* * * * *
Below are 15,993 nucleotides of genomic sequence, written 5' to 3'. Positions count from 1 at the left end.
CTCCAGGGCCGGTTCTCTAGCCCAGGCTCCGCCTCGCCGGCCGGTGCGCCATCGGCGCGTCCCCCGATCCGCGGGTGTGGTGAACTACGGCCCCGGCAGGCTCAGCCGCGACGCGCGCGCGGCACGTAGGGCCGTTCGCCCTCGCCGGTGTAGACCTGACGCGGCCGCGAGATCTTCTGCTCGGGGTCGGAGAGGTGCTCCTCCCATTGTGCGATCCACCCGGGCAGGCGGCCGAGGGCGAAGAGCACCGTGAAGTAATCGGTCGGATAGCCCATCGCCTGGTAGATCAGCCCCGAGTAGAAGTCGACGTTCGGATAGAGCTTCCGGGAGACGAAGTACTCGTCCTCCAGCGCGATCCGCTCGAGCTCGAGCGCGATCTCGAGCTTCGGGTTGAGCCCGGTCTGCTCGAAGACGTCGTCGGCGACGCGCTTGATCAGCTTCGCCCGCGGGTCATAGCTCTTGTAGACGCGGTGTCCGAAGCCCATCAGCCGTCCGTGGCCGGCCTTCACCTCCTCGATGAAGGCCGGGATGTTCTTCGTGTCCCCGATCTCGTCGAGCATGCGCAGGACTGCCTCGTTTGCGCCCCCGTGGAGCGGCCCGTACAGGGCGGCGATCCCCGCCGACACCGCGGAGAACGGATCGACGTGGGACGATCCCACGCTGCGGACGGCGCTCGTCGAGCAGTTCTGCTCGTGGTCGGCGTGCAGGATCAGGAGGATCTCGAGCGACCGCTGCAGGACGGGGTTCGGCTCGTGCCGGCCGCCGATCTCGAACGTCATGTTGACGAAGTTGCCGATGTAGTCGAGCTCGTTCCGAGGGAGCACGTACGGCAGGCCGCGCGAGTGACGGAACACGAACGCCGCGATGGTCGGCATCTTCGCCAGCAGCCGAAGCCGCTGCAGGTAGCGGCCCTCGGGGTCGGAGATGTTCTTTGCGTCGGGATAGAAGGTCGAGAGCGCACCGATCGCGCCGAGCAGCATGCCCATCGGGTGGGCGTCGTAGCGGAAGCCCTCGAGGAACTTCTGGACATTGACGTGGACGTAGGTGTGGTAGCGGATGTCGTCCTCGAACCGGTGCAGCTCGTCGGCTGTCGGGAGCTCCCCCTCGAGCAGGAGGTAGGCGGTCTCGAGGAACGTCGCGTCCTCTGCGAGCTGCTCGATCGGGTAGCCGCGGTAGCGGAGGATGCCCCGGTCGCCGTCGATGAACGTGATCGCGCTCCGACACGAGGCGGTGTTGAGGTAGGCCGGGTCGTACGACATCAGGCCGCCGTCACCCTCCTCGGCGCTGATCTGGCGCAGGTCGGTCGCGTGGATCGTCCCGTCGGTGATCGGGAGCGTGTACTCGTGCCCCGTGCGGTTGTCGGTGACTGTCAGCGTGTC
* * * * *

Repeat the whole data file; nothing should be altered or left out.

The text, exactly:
Below are 15,993 nucleotides of genomic sequence, written 5' to 3'. Positions count from 1 at the left end.
CTCCAGGGCCGGTTCTCTAGCCCAGGCTCCGCCTCGCCGGCCGGTGCGCCATCGGCGCGTCCCCCGATCCGCGGGTGTGGTGAACTACGGCCCCGGCAGGCTCAGCCGCGACGCGCGCGCGGCACGTAGGGCCGTTCGCCCTCGCCGGTGTAGACCTGACGCGGCCGCGAGATCTTCTGCTCGGGGTCGGAGAGGTGCTCCTCCCATTGTGCGATCCACCCGGGCAGGCGGCCGAGGGCGAAGAGCACCGTGAAGTAATCGGTCGGATAGCCCATCGCCTGGTAGATCAGCCCCGAGTAGAAGTCGACGTTCGGATAGAGCTTCCGGGAGACGAAGTACTCGTCCTCCAGCGCGATCCGCTCGAGCTCGAGCGCGATCTCGAGCTTCGGGTTGAGCCCGGTCTGCTCGAAGACGTCGTCGGCGACGCGCTTGATCAGCTTCGCCCGCGGGTCATAGCTCTTGTAGACGCGGTGTCCGAAGCCCATCAGCCGTCCGTGGCCGGCCTTCACCTCCTCGATGAAGGCCGGGATGTTCTTCGTGTCCCCGATCTCGTCGAGCATGCGCAGGACTGCCTCGTTTGCGCCCCCGTGGAGCGGCCCGTACAGGGCGGCGATCCCCGCCGACACCGCGGAGAACGGATCGACGTGGGACGATCCCACGCTGCGGACGGCGCTCGTCGAGCAGTTCTGCTCGTGGTCGGCGTGCAGGATCAGGAGGATCTCGAGCGACCGCTGCAGGACGGGGTTCGGCTCGTGCCGGCCGCCGATCTCGAACGTCATGTTGACGAAGTTGCCGATGTAGTCGAGCTCGTTCCGAGGGAGCACGTACGGCAGGCCGCGCGAGTGACGGAACACGAACGCCGCGATGGTCGGCATCTTCGCCAGCAGCCGAAGCCGCTGCAGGTAGCGGCCCTCGGGGTCGGAGATGTTCTTTGCGTCGGGATAGAAGGTCGAGAGCGCACCGATCGCGCCGAGCAGCATGCCCATCGGGTGGGCGTCGTAGCGGAAGCCCTCGAGGAACTTCTGGACATTGACGTGGACGTAGGTGTGGTAGCGGATGTCGTCCTCGAACCGGTGCAGCTCGTCGGCTGTCGGGAGCTCCCCCTCGAGCAGGAGGTAGGCGGTCTCGAGGAACGTCGCGTCCTCTGCGAGCTGCTCGATCGGGTAGCCGCGGTAGCGGAGGATGCCCCGGTCGCCGTCGATGAACGTGATCGCGCTCCGACACGAGGCGGTGTTGAGGTAGGCCGGGTCGTACGACATCAGGCCGCCGTCACCCTCCTCGGCGCTGATCTGGCGCAGGTCGGTCGCGTGGATCGTCCCGTCGGTGATCGGGAGCGTGTACTCGTGCCCCGTGCGGTTGTCGGTGACTGTCAGCGTGTC